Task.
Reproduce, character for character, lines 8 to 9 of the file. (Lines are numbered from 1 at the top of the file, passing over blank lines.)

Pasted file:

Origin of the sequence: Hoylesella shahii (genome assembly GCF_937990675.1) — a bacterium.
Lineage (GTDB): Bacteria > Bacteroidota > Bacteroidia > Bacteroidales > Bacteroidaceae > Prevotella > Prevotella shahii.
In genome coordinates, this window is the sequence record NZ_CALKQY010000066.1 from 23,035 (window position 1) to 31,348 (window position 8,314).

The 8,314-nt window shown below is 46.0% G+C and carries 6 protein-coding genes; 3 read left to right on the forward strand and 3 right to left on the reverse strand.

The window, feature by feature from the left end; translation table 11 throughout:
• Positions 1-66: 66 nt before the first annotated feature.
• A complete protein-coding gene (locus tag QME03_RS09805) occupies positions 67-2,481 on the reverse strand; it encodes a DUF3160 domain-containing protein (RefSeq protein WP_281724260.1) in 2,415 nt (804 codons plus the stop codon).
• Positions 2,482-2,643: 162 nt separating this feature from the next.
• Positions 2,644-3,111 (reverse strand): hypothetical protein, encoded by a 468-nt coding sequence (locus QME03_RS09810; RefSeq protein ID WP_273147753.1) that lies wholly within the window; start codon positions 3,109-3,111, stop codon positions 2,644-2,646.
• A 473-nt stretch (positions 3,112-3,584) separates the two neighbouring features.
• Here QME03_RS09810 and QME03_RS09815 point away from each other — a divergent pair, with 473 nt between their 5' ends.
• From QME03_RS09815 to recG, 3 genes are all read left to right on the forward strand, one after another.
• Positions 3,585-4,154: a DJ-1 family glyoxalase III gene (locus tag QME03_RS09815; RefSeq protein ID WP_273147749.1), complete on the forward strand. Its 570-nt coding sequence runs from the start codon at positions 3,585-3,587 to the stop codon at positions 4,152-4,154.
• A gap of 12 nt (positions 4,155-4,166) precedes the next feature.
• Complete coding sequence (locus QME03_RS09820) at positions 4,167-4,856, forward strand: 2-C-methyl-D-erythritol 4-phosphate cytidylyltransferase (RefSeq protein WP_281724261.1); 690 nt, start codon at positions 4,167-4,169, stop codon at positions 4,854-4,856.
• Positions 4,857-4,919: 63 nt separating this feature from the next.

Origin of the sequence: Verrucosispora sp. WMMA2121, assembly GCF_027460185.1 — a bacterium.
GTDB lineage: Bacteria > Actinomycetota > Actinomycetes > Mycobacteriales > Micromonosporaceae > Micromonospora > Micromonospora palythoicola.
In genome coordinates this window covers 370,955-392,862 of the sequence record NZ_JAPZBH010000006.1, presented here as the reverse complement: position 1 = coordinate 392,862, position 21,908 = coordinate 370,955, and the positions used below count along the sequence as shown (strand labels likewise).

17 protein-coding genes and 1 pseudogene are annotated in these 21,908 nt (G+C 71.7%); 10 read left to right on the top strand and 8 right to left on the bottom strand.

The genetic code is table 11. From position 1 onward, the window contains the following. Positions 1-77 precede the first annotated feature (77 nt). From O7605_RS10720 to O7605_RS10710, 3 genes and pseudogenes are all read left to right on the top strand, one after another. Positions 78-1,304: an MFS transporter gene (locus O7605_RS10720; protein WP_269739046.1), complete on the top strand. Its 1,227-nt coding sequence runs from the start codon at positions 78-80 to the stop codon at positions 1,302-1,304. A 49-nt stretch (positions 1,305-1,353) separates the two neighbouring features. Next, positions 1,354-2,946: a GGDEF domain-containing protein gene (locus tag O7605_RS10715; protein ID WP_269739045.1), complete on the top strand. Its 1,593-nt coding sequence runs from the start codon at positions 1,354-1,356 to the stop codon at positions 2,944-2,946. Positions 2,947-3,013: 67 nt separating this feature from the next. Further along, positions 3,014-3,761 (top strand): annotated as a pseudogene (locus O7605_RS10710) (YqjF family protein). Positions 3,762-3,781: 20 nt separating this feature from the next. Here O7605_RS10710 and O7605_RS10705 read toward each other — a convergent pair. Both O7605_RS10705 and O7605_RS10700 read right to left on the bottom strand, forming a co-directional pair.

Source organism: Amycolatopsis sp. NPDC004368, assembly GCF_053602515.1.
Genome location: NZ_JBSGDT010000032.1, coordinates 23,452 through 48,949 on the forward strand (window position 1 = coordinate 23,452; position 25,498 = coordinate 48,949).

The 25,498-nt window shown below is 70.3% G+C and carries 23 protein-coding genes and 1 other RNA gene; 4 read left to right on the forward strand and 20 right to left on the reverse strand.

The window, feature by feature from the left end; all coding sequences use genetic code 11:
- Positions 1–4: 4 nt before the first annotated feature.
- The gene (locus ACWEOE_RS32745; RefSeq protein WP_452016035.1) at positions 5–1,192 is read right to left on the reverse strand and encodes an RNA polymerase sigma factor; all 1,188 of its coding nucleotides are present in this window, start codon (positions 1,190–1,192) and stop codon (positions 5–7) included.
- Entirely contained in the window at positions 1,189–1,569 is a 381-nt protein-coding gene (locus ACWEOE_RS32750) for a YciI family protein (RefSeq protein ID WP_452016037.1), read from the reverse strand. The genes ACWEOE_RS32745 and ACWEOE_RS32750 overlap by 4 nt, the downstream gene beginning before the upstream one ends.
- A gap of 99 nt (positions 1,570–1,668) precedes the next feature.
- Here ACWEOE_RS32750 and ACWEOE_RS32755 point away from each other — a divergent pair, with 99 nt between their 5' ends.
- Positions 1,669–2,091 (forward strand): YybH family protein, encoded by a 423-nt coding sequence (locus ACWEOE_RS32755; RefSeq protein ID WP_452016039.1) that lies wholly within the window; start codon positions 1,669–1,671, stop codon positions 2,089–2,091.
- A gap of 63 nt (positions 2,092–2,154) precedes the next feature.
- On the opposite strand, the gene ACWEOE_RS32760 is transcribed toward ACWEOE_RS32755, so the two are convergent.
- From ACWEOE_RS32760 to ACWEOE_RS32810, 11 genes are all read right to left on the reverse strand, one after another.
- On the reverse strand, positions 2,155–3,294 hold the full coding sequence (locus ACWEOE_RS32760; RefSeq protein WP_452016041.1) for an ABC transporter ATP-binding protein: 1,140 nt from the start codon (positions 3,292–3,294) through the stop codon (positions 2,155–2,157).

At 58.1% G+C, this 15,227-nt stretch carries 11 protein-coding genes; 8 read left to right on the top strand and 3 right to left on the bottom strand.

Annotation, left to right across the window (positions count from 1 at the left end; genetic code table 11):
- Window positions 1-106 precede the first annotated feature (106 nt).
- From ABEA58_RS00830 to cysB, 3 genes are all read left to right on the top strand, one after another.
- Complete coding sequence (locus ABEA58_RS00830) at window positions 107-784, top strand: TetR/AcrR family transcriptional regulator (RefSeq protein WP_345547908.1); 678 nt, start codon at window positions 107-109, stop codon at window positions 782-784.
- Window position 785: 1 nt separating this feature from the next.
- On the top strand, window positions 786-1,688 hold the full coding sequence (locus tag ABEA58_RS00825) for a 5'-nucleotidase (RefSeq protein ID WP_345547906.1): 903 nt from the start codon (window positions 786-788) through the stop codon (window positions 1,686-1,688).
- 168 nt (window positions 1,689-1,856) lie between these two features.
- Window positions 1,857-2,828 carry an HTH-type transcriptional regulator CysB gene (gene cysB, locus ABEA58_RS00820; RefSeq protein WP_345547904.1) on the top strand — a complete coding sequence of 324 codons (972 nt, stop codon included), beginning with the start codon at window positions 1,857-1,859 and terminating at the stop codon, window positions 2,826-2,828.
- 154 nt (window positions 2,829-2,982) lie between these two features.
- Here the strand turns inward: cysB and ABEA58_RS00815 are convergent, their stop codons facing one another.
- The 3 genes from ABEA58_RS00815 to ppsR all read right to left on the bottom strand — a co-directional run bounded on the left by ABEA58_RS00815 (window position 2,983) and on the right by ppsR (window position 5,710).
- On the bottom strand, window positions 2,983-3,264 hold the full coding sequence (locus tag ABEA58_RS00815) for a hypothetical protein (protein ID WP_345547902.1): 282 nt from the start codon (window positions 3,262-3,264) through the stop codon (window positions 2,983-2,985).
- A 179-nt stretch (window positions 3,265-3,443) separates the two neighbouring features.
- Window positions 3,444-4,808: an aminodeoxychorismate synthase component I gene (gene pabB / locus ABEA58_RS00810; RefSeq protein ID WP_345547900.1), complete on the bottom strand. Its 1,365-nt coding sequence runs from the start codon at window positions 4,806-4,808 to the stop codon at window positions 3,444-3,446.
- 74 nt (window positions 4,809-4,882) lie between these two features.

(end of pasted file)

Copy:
• Positions 2,482-2,643: 162 nt separating this feature from the next.
• Positions 2,644-3,111 (reverse strand): hypothetical protein, encoded by a 468-nt coding sequence (locus QME03_RS09810; RefSeq protein ID WP_273147753.1) that lies wholly within the window; start codon positions 3,109-3,111, stop codon positions 2,644-2,646.